Maria de Lurdes Cossa
Press freedom remains fragile in most African countries. According to the 2020 World Press Freedom Index, compiled by the Reports Without Borders (RSB), 102 journalists have been killed in the continent in the past 10 years.
The continued persecution of journalists is a way of silencing media adopted by dictators and authoritarian governments. Those who are not killed are intimidated and threatened, especially journalists who cover sensitive political stories.
Speaking at the World Press Freedom Day Youth Newsroom 2021, three female journalists – two with long careers in the media and one young, upcoming journalist – said they want more done for the professionals across the continent, seeing that the Windhoek Declaration, which birthed the World Press Freedom Day, was Africa’s gift to the world.
“It is how the African media may brighten,” they affirmed.
Charmaine Ngatjiheue, journalist at The Namibian newspaper, who has been working in a media landscape for eight years, believes that the future of media in Africa is under threat, unless significant change is enacted by its governments.
She says it is necessary to start arresting the culprits, even if the perpetrators are in positions of influence or power.
“Governments must ensure access to information laws are passed to ensure that journalists can freely do their jobs without fear or favour. Governments should also pass laws that support press freedom and allow journalists to do their jobs freely; after all, information is a public good. As well as end impunity for crimes against professionals”.
Senior journalist at Namibian Sun Jemima Beukes believes that the future of media in Africa depends on governments.
Beukes, with 10 years experience in the Namibian media, said that governments must respect freedom of press and uphold their constitutions that protect the environment in which journalists work.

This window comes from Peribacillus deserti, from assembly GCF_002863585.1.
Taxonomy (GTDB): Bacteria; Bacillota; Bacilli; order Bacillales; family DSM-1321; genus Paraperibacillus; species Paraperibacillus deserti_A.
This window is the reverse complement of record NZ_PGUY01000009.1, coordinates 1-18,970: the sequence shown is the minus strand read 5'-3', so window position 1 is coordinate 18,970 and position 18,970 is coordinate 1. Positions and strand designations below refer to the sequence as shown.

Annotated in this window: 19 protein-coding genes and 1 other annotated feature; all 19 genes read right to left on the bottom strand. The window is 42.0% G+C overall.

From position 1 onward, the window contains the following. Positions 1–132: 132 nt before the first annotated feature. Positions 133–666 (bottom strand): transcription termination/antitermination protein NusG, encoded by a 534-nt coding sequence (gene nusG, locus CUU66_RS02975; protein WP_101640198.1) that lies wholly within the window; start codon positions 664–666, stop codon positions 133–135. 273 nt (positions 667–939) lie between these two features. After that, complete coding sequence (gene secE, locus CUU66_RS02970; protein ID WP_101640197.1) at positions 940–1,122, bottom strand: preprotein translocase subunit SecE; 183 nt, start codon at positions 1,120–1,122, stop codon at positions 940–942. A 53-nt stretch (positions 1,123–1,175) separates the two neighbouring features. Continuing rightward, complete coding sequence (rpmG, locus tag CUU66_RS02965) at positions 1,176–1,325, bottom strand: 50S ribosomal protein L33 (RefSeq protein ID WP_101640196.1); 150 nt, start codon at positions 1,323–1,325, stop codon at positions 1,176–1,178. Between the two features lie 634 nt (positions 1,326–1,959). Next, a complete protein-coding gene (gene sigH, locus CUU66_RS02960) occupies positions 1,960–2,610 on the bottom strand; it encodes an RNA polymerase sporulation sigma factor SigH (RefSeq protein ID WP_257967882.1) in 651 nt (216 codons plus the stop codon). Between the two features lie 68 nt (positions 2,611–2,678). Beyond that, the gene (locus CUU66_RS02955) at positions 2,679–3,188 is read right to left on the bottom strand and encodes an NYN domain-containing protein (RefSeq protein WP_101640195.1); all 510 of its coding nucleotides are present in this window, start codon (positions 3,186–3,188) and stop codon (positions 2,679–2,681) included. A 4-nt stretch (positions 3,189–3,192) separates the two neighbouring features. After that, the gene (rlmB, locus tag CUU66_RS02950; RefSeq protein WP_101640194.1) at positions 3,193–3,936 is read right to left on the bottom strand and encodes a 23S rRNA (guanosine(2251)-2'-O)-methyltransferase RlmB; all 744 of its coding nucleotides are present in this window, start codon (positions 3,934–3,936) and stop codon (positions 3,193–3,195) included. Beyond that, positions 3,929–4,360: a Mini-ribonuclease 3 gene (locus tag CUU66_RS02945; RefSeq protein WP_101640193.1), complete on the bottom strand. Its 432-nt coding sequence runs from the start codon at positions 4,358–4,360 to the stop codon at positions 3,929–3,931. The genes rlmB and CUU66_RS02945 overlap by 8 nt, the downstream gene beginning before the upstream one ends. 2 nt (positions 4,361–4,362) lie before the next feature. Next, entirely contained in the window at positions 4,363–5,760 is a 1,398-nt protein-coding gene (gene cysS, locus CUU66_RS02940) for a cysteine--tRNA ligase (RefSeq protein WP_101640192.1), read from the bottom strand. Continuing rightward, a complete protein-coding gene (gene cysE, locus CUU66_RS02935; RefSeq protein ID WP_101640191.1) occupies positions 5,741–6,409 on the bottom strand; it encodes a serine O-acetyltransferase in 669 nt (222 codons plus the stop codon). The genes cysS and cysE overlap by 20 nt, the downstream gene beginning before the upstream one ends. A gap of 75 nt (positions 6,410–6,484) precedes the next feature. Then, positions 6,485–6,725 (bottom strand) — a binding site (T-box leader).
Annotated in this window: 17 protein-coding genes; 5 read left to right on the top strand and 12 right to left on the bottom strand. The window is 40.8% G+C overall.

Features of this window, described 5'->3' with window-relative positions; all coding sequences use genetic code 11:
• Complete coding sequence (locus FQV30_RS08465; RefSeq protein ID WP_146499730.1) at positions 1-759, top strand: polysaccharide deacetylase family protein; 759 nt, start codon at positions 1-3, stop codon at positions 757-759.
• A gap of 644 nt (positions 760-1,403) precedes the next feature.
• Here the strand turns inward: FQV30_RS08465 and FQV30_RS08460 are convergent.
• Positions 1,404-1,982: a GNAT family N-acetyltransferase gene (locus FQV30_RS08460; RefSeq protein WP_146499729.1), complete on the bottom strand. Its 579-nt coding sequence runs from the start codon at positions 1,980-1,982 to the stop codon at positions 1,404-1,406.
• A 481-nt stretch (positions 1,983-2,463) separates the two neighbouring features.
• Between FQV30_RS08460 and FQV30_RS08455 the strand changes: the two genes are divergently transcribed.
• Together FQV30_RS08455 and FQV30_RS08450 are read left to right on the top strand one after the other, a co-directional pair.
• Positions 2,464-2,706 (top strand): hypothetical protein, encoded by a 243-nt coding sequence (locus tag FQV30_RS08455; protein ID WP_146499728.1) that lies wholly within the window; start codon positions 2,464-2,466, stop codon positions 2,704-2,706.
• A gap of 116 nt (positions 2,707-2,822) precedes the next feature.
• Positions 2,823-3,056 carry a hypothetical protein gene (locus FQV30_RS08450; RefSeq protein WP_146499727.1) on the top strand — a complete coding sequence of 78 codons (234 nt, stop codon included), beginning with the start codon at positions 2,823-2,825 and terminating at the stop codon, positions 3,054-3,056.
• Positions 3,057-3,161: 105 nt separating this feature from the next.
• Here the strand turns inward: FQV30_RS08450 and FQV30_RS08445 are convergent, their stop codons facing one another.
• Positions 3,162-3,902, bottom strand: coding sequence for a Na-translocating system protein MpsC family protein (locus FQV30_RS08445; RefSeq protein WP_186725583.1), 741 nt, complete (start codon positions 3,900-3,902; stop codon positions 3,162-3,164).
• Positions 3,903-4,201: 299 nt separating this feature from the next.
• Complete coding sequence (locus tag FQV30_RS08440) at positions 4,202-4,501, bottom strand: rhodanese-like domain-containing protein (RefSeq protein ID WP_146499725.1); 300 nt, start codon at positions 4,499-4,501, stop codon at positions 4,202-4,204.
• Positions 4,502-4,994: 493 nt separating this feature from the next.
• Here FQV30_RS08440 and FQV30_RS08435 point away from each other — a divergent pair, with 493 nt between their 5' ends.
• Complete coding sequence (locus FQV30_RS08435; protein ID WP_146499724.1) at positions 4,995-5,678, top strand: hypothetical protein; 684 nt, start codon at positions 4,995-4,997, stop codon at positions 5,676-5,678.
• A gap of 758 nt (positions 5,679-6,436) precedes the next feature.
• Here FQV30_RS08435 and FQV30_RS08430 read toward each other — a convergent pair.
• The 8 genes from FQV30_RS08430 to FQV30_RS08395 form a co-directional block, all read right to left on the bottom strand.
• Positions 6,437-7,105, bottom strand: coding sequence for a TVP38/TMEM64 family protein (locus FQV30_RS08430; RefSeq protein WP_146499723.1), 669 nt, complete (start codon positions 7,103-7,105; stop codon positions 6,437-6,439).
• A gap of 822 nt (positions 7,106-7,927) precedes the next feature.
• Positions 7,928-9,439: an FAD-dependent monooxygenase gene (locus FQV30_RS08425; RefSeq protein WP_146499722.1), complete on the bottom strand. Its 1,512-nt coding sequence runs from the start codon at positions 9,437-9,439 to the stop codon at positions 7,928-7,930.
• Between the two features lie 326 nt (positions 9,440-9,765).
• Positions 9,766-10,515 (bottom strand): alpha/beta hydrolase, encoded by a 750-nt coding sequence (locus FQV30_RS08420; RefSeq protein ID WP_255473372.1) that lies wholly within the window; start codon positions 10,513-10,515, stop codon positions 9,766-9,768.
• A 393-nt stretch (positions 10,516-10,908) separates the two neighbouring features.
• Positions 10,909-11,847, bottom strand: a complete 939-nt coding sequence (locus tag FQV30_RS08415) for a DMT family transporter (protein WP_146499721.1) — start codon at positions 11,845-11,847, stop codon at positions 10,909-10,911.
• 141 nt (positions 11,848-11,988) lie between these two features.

“While it takes time to change these unfortunate scenarios for journalists, the most important thing is that the conversation around these issues have started and we need to continue deliberating on it. One journalist who dies in the line of duty is one too many,” she said. “The fact that journalists are often threatened in this continent makes me fear for my life before I have experienced any sort of threat. I sometimes ask myself if I should really keep practising,” expressed Nokwanda Sibandze, a young and upcoming journalist at the Eswatini Observer. With three years media experience, Sibandze believes the future of media in Africa is not so bright, considering that practising journalism is very dangerous here.
“So, I feel like the consequences are not just going to affect the people who practice journalism, but also the profession of journalism as a whole,” she said.
Sibandze is of the opinion that people who threaten the practice of journalism need to be punished. She also added that several regulatory measures were needed to exemplify possible consequences to those who put the lives of reporters in danger.
“Governments from every African country should look into having legislation that protects us – our work, so that we are able to do our jobs freely without fear,” she said.
- WPFD Youth Newsroom